Oxford History: Mayors & Lord Mayors


Tobias Browne (1621–1697)

Mayor of Oxford 1675/6 and 1693/4

Tobias Browne (or Brown) was baptised at All Saints’ Church on 1 October 1621. He was the son of Richard Browne, and his siblings were also baptised there: Richard (1618), Elizabeth (1620), Stephen (1622), and a second Richard (1623).

Tobias Browne became a hatter in All Saints parish, and he and his wife Elizabeth had the following children:

  • Frances Browne (baptised on 12 October 1645 at All Saints’ Church)
  • Elizabeth Browne (baptised on 27 August 1648 at All Saints’ Church)
  • Tobias Browne junior (baptised on 23 April 1651 at All Saints’ Church).

Browne served his year as Constable for the South East Ward in 1645/6. In October 1649 he was elected on to the Common Council, but the following year he intimated that for various reasons he was currently unable to serve as Chamberlain, and asked for a Bailiff’s place instead, which was granted for a fee of £10. In September 1659 he was elected Junior Bailiff.

Tobias Browne’s shop and home were on part of the site of the former NatWest Bank building at 120–122 High Street in All Saints parish. He paid tax on three hearths here in 1665, and was assessed as follows for poll tax at this address in March 1667:

  • For himself: £3 1s. 0d. (poll tax of one shilling, and £3 tax on his money). This indicates that his personal wealth was £300, as the tax on personal estate was £1 per £100.
  • For his wife: poll tax of one shilling
  • For his two daughters: poll tax of one shilling
  • For his apprentice Philip Wild: poll tax of one shilling each
  • For his maid Joan: three shillings (i.e. one shilling in the pound on her yearly wages of £2, plus poll tax of a shilling)

In 1667 Browne paid the following in poll tax: £3 1s. 0d. for himself; three shillings for his wife and two daughters; one shilling for his apprentice Philip Wilde; and three shillings for Joan his maid (whose wages were £2). Wilde was admitted free on 30 July 1669.

Anthony Wood records in his diary that in April 1663 he paid Browne 18s 6d for “a rough demy castor” (a short hat made of beaver’s fur). In April 1664 he bought from him “a new hat flat-croun’d” for 7s 6d, and other hats for 14s in March 1668, for 16s in June 1675, and for 16s 6d in June 1677. The last hat he purchased from Browne (in July 1679) was at one guinea the most expensive and was described as a “diner castor”.

On 4 December 1670 at St Clement’s Church, his daughter Frances Browne married William Phipps of St Mary Magdalen parish

Tobias Browne’s council career progressed slowly, and it was only in August 1674 that he was chosen to be one of the Mayor’s eight Assistants. In September 1675 he was elected Mayor of Oxford (for 1675/6), proposing Thomas Piddington as his Child and James Pinnell as Mayor’s Chamberlain.

In June 1686 his apprentice William Phillips was admitted free.

On 14 March 1688 the council was informed that King James II had written ordering that Richard Carter should be elected Alderman. In obedience to this, an election took place between Browne and Richard Carter: the former won, but refused to accept the position against His Majesty’s pleasure. Egbert van Heemskerk the younger produced a painting of this event entitled “The election in the Guildhall in Oxford”.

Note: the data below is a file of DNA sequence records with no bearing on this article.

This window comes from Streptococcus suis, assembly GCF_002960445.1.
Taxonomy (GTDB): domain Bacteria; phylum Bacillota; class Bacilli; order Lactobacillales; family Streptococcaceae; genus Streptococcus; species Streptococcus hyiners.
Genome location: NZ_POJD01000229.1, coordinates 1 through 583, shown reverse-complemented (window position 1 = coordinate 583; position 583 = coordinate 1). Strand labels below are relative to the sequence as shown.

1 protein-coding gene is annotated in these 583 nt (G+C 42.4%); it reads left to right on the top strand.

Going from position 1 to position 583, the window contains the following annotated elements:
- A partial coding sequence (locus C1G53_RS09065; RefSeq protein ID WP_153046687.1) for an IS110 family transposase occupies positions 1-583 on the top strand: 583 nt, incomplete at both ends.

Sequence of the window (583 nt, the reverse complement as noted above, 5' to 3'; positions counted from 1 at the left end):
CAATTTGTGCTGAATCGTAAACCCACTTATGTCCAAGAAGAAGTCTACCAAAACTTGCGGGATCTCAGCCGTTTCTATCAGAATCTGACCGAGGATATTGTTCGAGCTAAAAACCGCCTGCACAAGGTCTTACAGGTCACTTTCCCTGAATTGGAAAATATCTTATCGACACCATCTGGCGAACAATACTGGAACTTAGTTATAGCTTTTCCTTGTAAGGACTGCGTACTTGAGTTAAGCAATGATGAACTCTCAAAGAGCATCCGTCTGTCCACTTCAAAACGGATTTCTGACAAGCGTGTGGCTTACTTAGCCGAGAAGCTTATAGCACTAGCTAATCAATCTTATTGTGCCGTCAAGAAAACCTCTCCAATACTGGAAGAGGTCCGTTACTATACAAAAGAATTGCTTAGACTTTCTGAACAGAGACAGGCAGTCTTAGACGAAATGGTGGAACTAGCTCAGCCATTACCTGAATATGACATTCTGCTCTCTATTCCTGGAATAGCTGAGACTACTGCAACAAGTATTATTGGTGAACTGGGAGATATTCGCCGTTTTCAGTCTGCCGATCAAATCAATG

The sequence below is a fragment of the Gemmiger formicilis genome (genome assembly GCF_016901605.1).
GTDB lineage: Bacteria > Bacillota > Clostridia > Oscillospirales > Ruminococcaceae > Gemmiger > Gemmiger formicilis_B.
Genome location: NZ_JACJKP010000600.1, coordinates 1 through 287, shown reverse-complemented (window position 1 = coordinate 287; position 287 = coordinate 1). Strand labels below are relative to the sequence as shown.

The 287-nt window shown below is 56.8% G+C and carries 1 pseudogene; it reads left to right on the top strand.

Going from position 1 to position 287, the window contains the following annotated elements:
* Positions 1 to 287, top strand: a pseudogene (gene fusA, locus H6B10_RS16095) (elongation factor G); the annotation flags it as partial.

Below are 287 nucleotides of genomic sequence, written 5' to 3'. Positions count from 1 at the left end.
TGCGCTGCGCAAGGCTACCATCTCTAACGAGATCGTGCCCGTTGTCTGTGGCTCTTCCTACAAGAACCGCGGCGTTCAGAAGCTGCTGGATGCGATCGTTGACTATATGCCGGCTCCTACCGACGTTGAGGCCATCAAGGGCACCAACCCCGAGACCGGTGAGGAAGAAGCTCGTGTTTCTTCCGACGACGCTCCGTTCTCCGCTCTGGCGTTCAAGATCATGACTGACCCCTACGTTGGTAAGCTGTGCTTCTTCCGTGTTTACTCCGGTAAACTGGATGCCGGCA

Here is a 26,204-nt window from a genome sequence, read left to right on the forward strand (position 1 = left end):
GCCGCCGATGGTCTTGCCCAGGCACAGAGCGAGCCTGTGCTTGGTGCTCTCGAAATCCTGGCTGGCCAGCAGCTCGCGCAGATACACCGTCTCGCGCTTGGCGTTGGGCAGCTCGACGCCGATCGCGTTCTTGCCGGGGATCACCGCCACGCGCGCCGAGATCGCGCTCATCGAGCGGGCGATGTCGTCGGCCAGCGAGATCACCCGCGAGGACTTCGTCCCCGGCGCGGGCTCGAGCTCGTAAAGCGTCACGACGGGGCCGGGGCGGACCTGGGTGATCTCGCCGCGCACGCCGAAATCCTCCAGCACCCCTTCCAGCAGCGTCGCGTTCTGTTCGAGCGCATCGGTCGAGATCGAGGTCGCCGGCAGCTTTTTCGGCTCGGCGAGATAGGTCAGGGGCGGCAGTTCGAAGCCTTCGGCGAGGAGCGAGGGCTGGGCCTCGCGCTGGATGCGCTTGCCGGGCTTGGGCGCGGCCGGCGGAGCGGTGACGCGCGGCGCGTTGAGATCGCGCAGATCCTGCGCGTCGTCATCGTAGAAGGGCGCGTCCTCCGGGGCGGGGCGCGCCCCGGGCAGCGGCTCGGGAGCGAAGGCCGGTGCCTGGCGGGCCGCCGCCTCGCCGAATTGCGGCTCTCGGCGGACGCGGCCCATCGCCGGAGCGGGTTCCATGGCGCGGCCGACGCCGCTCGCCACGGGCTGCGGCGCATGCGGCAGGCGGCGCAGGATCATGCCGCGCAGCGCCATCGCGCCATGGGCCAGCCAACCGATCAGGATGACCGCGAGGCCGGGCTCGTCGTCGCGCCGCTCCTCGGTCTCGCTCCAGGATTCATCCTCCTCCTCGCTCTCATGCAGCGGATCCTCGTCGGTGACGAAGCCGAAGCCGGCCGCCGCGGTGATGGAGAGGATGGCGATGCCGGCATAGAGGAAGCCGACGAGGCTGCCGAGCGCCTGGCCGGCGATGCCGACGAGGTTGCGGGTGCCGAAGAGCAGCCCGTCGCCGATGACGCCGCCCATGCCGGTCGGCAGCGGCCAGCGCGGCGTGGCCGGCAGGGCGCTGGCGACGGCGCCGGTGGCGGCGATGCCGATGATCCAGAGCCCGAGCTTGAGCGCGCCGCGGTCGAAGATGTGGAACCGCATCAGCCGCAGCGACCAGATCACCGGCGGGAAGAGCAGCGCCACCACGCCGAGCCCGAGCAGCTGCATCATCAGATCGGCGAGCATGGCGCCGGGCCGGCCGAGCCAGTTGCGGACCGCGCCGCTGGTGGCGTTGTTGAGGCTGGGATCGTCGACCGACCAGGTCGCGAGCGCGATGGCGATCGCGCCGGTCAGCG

In June 1693 Browne's apprentice Amyas Blower was admitted free.

Tobias Browne was elected Mayor a second time in September 1693 (for 1683/4), choosing Francis Wise as his Child and William Bodeley as his Chamberlain.

Browne appears to have retired to 105 St Aldate’s Street, as in 1696 he paid tax on ten windows there but on none at All Saints.

† Tobias Browne died in the autumn of 1697 and was buried at All Saints’ Church on 29 October that year. The burial register records that he was “of St Aldate’s”, and the death was sworn by Sarah Robinson of All Saints. The burial register of St Aldate's Church, however, states that he was buried at All Saints on 27 rather than 29 October.

Browne’s daughter Frances

His daughter Mrs Frances Phipps died on 26 March 1684 and was buried in All Saints’ Church. A memorial to her and her husband was transferred to the new church (now Lincoln College Library):

Here lyeth the body of
Ffrances the Wife of William
Phipps the Daughter of Mr Tobias
Browne of this Parish who
departed this life March the 26
An. Do. 1684 and of her age 39

Underneath this are the words “Short was her stay ye longer is her rest / God oft times takes away whom he loves best”, and then the following words about her husband, who died 17 years after Frances: “Here also lyeth ye body of the said Mr William Phipps who departed this life Ian. ye 8th 1701 aged 69 years”

See also:

  • PCC Will PROB 11/441/507 (Will of Tobias Browne, Gentleman and one of the Eight Assistants of Oxford, proved 26 November 1697)
  • Painting of Egbert van Heemskerk the Younger (1634/5–1705) entitled “The election in the Guildhall in Oxford”, on public view in the Museum of Oxford. This painting was produced shortly after the election of 1644, and shows Toby Browne and Richard Carter.
  • Harold S. Rogers, “An Oxford City Election in 1687[/8] as depicted by Egbert Van Heemskerk”,
    vol. VIII-IX (1943), pp. 54ff.

©Stephanie Jenkins

Last updated: 27 September, 2018

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